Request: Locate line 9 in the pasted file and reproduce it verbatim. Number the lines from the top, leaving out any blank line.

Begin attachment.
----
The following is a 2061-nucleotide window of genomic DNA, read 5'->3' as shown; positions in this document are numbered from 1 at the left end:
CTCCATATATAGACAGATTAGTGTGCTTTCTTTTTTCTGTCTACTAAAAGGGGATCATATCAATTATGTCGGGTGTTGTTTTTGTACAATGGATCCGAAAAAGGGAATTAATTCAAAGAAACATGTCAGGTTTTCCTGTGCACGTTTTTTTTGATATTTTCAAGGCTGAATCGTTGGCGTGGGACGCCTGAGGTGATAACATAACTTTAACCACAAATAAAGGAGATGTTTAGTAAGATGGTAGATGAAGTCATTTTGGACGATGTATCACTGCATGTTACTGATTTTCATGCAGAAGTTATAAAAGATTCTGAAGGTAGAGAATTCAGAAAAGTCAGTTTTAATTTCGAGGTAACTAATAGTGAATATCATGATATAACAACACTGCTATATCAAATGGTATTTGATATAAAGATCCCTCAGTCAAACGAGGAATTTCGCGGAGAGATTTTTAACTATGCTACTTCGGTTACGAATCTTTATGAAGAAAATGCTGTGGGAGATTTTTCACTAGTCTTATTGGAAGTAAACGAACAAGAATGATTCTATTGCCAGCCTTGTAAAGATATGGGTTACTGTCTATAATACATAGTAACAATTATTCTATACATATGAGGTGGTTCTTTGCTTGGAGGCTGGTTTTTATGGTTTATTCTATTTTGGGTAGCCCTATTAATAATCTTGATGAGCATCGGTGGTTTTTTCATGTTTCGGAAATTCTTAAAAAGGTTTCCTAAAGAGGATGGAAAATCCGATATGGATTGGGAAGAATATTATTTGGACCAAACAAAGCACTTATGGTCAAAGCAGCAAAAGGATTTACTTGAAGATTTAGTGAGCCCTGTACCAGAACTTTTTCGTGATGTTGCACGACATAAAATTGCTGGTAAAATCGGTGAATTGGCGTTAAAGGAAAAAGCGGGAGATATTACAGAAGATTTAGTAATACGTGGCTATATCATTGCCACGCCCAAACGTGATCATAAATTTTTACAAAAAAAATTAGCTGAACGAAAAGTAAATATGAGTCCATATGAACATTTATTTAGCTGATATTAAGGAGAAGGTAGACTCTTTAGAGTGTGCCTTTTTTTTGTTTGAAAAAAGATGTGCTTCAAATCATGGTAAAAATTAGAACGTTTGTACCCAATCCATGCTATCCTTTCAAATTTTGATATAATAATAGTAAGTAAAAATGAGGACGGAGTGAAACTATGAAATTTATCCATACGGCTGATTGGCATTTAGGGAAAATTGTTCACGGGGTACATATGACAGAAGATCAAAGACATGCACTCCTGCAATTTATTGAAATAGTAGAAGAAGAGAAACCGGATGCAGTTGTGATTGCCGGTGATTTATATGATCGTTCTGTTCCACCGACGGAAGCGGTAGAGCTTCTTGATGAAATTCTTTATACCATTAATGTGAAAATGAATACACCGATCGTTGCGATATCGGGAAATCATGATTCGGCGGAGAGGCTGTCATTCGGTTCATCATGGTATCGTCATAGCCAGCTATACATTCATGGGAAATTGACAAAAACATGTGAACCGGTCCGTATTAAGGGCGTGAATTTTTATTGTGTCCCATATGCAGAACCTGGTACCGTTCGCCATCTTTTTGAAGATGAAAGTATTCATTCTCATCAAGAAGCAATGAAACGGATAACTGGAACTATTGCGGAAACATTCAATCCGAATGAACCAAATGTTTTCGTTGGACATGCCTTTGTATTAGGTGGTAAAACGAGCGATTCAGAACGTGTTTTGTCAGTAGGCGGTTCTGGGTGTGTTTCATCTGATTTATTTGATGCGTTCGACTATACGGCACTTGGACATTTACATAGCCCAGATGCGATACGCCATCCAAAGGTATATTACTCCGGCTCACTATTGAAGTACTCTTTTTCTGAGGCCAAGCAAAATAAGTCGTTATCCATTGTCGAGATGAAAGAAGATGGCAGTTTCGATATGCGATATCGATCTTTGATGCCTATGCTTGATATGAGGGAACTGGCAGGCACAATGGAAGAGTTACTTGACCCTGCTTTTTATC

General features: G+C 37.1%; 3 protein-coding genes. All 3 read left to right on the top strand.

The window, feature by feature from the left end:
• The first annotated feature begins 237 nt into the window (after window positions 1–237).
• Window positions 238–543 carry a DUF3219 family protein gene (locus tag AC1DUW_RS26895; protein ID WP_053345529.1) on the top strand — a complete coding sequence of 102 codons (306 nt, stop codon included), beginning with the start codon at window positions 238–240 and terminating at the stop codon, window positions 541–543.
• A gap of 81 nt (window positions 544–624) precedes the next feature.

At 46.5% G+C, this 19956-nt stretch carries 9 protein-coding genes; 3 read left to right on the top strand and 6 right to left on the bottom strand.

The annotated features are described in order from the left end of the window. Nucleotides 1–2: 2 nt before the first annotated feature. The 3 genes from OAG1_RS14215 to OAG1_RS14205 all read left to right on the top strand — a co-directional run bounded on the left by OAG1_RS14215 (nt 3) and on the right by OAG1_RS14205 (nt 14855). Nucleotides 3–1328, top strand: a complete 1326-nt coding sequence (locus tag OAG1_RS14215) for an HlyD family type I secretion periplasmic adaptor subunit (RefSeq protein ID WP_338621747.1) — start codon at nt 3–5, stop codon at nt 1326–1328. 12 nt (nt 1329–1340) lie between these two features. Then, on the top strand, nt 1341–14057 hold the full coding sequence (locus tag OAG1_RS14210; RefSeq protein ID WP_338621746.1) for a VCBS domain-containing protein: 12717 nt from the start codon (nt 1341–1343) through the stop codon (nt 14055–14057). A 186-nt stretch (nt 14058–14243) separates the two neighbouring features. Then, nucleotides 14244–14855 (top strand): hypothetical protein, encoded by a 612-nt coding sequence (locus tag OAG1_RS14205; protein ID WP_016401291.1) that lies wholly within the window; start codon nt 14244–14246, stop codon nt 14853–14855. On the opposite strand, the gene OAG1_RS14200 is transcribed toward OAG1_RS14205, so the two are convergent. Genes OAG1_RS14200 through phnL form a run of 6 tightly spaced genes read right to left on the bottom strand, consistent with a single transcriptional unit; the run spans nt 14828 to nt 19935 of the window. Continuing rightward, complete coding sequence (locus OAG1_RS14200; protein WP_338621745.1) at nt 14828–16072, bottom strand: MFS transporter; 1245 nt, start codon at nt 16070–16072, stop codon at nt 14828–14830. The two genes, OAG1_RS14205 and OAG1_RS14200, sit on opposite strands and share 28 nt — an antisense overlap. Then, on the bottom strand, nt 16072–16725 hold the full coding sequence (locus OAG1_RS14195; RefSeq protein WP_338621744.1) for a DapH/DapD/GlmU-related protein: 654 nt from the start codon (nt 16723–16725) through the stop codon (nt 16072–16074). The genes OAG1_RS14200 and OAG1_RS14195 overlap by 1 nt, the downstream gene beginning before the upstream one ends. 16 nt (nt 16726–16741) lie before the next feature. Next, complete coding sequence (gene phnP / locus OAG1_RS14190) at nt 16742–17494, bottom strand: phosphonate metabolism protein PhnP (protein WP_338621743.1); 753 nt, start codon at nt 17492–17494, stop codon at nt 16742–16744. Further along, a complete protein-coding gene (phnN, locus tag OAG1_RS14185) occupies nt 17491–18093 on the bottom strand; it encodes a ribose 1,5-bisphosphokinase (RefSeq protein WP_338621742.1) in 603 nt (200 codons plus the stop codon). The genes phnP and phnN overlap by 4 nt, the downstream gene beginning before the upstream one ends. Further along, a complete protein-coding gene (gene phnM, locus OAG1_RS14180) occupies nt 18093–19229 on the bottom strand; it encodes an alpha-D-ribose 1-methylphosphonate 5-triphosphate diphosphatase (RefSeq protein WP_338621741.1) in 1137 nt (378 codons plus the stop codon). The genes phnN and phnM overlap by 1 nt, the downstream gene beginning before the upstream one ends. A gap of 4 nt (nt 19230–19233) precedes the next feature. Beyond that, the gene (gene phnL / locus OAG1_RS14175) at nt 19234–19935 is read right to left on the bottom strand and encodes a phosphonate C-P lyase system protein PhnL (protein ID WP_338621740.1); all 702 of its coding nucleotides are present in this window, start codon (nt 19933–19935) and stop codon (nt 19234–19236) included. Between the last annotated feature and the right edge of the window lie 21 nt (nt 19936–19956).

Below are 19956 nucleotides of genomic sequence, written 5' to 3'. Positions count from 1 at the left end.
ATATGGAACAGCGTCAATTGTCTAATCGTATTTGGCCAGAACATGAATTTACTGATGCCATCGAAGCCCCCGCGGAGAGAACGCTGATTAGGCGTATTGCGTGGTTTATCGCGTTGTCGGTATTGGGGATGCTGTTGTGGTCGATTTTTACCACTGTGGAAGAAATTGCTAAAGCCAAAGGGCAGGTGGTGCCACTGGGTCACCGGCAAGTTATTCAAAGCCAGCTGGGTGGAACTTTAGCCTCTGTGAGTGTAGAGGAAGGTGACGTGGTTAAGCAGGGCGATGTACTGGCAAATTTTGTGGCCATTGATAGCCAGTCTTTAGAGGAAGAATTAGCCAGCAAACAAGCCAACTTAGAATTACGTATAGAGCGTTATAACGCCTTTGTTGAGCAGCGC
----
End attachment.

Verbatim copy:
The annotated features are described in order from the left end of the window. Nucleotides 1–2: 2 nt before the first annotated feature. The 3 genes from OAG1_RS14215 to OAG1_RS14205 all read left to right on the top strand — a co-directional run bounded on the left by OAG1_RS14215 (nt 3) and on the right by OAG1_RS14205 (nt 14855). Nucleotides 3–1328, top strand: a complete 1326-nt coding sequence (locus tag OAG1_RS14215) for an HlyD family type I secretion periplasmic adaptor subunit (RefSeq protein ID WP_338621747.1) — start codon at nt 3–5, stop codon at nt 1326–1328. 12 nt (nt 1329–1340) lie between these two features. Then, on the top strand, nt 1341–14057 hold the full coding sequence (locus tag OAG1_RS14210; RefSeq protein ID WP_338621746.1) for a VCBS domain-containing protein: 12717 nt from the start codon (nt 1341–1343) through the stop codon (nt 14055–14057). A 186-nt stretch (nt 14058–14243) separates the two neighbouring features. Then, nucleotides 14244–14855 (top strand): hypothetical protein, encoded by a 612-nt coding sequence (locus tag OAG1_RS14205; protein ID WP_016401291.1) that lies wholly within the window; start codon nt 14244–14246, stop codon nt 14853–14855. On the opposite strand, the gene OAG1_RS14200 is transcribed toward OAG1_RS14205, so the two are convergent. Genes OAG1_RS14200 through phnL form a run of 6 tightly spaced genes read right to left on the bottom strand, consistent with a single transcriptional unit; the run spans nt 14828 to nt 19935 of the window. Continuing rightward, complete coding sequence (locus OAG1_RS14200; protein WP_338621745.1) at nt 14828–16072, bottom strand: MFS transporter; 1245 nt, start codon at nt 16070–16072, stop codon at nt 14828–14830. The two genes, OAG1_RS14205 and OAG1_RS14200, sit on opposite strands and share 28 nt — an antisense overlap. Then, on the bottom strand, nt 16072–16725 hold the full coding sequence (locus OAG1_RS14195; RefSeq protein WP_338621744.1) for a DapH/DapD/GlmU-related protein: 654 nt from the start codon (nt 16723–16725) through the stop codon (nt 16072–16074). The genes OAG1_RS14200 and OAG1_RS14195 overlap by 1 nt, the downstream gene beginning before the upstream one ends. 16 nt (nt 16726–16741) lie before the next feature. Next, complete coding sequence (gene phnP / locus OAG1_RS14190) at nt 16742–17494, bottom strand: phosphonate metabolism protein PhnP (protein WP_338621743.1); 753 nt, start codon at nt 17492–17494, stop codon at nt 16742–16744. Further along, a complete protein-coding gene (phnN, locus tag OAG1_RS14185) occupies nt 17491–18093 on the bottom strand; it encodes a ribose 1,5-bisphosphokinase (RefSeq protein WP_338621742.1) in 603 nt (200 codons plus the stop codon). The genes phnP and phnN overlap by 4 nt, the downstream gene beginning before the upstream one ends. Further along, a complete protein-coding gene (gene phnM, locus OAG1_RS14180) occupies nt 18093–19229 on the bottom strand; it encodes an alpha-D-ribose 1-methylphosphonate 5-triphosphate diphosphatase (RefSeq protein WP_338621741.1) in 1137 nt (378 codons plus the stop codon). The genes phnN and phnM overlap by 1 nt, the downstream gene beginning before the upstream one ends. A gap of 4 nt (nt 19230–19233) precedes the next feature. Beyond that, the gene (gene phnL / locus OAG1_RS14175) at nt 19234–19935 is read right to left on the bottom strand and encodes a phosphonate C-P lyase system protein PhnL (protein ID WP_338621740.1); all 702 of its coding nucleotides are present in this window, start codon (nt 19933–19935) and stop codon (nt 19234–19236) included. Between the last annotated feature and the right edge of the window lie 21 nt (nt 19936–19956).